April 9, 2019 Press Release

Press Release

Attorney General Ellison issues a statement on the abrupt closure of Argosy University’s Twin Cities campus

The Minnesota Attorney General has issued a statement to inform Minnesota students of potential options they have in light of the abrupt closure of Argosy University’s Twin Cities campus on March 8, 2019.  “It is deeply troubling that hard-working students who took out student loans to further their education have had their education and livelihoods jeopardized by the sudden closure of Argosy by its owners,” Attorney General Ellison said.

Argosy University’s Closure

Argosy was owned by a California non-profit corporation, the Dream Center Foundation but, in January, Dream Center suddenly announced that it was entering “receivership,” in which a third party is appointed to take control of the company to manage and sell off assets.  Subsequently, the U.S. Department of Education announced on February 27 that it was denying Argosy’s prior application for change of ownership and revoking the school’s eligibility to receive federal financial aid due to its failure to meet financial responsibility standards.  As part of its revocation of Argosy’s eligibility for federal financial aid, the U.S. Department of Education found that Argosy mishandled federal student aid funds and student stipends. Argosy confirmed that its Twin Cities campus would close on March 8.

The Department of Education has also reported that it is in the process of identifying Argosy students who were disbursed federal loans for the current term and cancelling those disbursements.  The Department states that the cancellation of these disbursements is being done automatically, with adjustments made to students’ loan balances to reflect the cancellation. For current Pell Grant recipients transferring to a school and starting classes before July 1, 2019, the Department states that the financial aid office of students’ new schools will be able to determine the student’s remaining 2018-19 Pell Grant eligibility.

Transfer Options for Impacted Students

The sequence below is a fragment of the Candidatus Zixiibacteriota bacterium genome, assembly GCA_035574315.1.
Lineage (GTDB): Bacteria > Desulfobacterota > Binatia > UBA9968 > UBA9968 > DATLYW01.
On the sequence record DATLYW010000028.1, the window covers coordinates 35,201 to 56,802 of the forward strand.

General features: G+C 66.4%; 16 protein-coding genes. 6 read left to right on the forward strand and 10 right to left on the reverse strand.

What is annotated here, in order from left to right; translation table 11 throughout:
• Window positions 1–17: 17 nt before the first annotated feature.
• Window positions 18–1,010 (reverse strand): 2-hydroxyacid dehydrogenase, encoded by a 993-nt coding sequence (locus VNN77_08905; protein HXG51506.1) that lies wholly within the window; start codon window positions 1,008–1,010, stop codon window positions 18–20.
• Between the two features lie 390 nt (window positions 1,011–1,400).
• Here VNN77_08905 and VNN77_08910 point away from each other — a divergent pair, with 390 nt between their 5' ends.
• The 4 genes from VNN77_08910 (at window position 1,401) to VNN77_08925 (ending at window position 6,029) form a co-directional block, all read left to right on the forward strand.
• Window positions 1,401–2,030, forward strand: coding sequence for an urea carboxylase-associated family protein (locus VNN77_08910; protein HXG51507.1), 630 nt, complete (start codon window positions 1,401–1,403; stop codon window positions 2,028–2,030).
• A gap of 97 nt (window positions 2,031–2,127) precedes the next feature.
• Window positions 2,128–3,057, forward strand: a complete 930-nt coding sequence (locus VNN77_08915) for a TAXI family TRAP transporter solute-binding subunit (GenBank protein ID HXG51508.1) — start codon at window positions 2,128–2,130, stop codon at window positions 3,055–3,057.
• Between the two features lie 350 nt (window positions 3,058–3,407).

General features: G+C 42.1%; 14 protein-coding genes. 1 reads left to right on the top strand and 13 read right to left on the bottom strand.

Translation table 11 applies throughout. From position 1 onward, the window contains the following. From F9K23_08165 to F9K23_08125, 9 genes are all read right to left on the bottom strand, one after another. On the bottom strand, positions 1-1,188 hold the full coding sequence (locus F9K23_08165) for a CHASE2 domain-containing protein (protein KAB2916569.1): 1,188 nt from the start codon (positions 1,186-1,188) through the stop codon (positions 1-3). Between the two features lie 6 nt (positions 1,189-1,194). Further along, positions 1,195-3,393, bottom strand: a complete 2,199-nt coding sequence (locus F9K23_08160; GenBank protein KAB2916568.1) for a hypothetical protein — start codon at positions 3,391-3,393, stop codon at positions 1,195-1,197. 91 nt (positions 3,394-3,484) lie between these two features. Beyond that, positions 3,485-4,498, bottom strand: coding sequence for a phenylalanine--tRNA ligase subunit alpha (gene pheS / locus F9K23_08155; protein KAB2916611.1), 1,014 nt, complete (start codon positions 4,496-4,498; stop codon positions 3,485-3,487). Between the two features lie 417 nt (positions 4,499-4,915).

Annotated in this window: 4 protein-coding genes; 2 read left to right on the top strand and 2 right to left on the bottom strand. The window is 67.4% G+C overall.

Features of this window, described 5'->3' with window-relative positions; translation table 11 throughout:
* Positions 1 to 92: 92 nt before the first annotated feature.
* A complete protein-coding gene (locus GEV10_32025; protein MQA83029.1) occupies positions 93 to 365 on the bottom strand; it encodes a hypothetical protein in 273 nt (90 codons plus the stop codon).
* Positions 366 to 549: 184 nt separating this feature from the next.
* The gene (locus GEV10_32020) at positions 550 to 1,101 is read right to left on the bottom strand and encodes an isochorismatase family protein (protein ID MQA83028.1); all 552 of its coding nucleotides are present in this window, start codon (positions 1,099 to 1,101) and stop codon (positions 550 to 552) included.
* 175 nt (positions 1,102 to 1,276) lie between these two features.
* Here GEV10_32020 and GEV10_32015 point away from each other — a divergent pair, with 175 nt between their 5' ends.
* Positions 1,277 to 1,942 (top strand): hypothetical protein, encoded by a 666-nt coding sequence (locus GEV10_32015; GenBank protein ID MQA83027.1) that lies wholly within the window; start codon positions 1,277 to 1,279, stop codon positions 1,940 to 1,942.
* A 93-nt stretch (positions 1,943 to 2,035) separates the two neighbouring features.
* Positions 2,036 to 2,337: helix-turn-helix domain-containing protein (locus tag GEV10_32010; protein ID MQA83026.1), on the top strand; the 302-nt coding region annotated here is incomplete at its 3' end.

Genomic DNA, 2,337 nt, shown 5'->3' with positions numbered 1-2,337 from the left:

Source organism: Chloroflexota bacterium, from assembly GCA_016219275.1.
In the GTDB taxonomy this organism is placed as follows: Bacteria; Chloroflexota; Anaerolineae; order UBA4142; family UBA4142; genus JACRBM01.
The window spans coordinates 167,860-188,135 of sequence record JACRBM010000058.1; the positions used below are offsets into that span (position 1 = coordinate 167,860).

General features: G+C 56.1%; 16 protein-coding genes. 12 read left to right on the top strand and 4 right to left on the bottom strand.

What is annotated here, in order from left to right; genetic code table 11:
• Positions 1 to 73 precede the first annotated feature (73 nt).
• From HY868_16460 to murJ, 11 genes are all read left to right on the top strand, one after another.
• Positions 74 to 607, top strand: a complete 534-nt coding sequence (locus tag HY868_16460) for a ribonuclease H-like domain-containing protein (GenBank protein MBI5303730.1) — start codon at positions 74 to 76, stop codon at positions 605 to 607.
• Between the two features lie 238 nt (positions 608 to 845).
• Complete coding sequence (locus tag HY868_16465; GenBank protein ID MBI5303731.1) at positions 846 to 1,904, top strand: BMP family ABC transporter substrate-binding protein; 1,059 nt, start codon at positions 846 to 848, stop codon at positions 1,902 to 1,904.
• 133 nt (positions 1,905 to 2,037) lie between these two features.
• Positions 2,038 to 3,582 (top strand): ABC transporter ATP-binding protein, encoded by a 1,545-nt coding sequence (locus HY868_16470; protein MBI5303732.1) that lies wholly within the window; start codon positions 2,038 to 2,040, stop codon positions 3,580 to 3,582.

Students who were currently attending Argosy should carefully assess their options in light of Argosy’s abrupt closure.  If students plan to continue their studies in their current program, the Minnesota Office of Higher Education (“OHE”) is working on finding transfer options and other support for students affected by the closure.  If you would like information related to these issues, you should consult OHE’s Information for Argosy University webpage. 

If you have additional questions—including for example, about obtaining official transcripts, state financial aid, or specific programmatic concerns—you should contact OHE, which can be reached as follows:

Minnesota Office of Higher Education
1450 Energy Park Drive, Suite 350
St. Paul, MN 55108-5227
Phone:  (651) 642-0567
Toll-Free:  (800) 657-3866

Closed School Discharge of Your Federal Student Loans

The U.S. Department of Education has posted information regarding options for Argosy students with federal student loans. This page includes information about the closure and information about “closed school discharge,” which is a mechanism for students who were currently attending Argosy or withdrew 120 days before closure to apply for discharge of all federal student loans used to attend the school. 

Students should know, however, that they are generally not eligible for closed-school discharge if they:

  1. withdrew more than 120 days before the main campus or branch of the main campus’s closure;
  2. are completing their program through a teach-out agreement with the closed school, or are transferring the credits they earned at the closed school to a comparable program at another institution; or
  3. have completed all the coursework for their program.

If you are considering closed-school discharge, you should be aware that completing a comparable program of study through another school could disqualify you from receiving a closed-school discharge.  For example, if you decide to complete a program in your field of study at another school and you transfer credits earned at Argosy, you will not be eligible for closed-school discharge of your Argosy federal loans.  For some people, having their loans discharged will be preferable to continuing their programs of study and being obligated to repay the student loan debt accrued at their school.  You should carefully consider your options and personal finances before continuing your studies or applying for a closed-school discharge.


The Minnesota Attorney General’s Office is also monitoring Dream Center’s federal receivership and coordinating with other agencies and state attorneys general concerning Argosy’s conduct and options for former students and employees of Argosy. 

For more information about borrower rights related to student loans, including student’s right to apply for closed-school discharge, students can consult this Office’s Student Loan Handbook.  To contact the Attorney General’s Office to voice complaints or issues concerning Argosy, students can contact the Office as follows:

Office of Minnesota Attorney General Keith Ellison
(651) 296-3353 (Twin Cities Calling Area) or (800) 657-3787 (Outside the Twin Cities)
(800) 627-3529 (Minnesota Relay)